NEWS
April 26, 2003
ASLA deal should take no one 'buy' surprise Well, now we really know who runs our fair city of Glendale (although it has been long suspected by a large segment of the populace, myself included). Many thanks to Councilman Dave Weaver for his insightful and detailed expose of yet another behind-the-scenes deal buy (pun intended) our esteemed council members. This time, it's shoveling money under the door of the Armenian Society of Los Angeles to the tune of several millions of dollars.
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NEWS
By Charles Cooper | May 27, 2005
The troubled saga of the Armenian Society of Los Angeles and its search for a new headquarters took another turn Tuesday as the Glendale City Council rejected the first-stage design for a new center on city-owned land. The ASLA was forced to abandon its Brand Boulevard headquarters when the property was acquired for the Town Center development. The city paid $5 million for the property and offered a location on Isabel Street for a new center. Now the council, acting as the Glendale Redevelopment Agency, voted 3-2 Tuesday to reject the group's design for a new center.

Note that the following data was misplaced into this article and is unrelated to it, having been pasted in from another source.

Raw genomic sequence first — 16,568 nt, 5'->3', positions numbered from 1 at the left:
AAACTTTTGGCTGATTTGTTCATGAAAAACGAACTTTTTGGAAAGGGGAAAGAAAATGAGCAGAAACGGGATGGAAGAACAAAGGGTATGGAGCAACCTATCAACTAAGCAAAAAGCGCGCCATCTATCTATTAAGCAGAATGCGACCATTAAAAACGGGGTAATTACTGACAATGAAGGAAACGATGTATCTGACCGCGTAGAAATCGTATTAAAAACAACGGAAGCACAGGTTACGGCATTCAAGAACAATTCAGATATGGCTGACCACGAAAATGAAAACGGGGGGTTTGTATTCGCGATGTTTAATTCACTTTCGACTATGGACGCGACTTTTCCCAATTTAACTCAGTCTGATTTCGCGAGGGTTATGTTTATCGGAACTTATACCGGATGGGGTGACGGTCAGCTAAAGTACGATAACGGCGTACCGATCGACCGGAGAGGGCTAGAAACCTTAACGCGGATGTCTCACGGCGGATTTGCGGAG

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NEWS
May 26, 2004
Is he a concerned citizen or merely a hypocrite? I find it curious that Mr. Vrej Agajanian is criticizing the economics of the Town Center deal. In his letter to the News-Press Mailbag ("Clarifying misinformation and providing the facts," May 4), he states that one of his concerns is "Giving away city land for free that belongs to my children and grandchildren and yours." I almost fell over when I read that. I think the citizens of Glendale need to be reminded of the controversial transaction between the Armenian Society of Los Angeles and the Glendale Redevelopment Agency, which was orchestrated by Mr. Agajanian as chairman of the board of directors of the ASLA.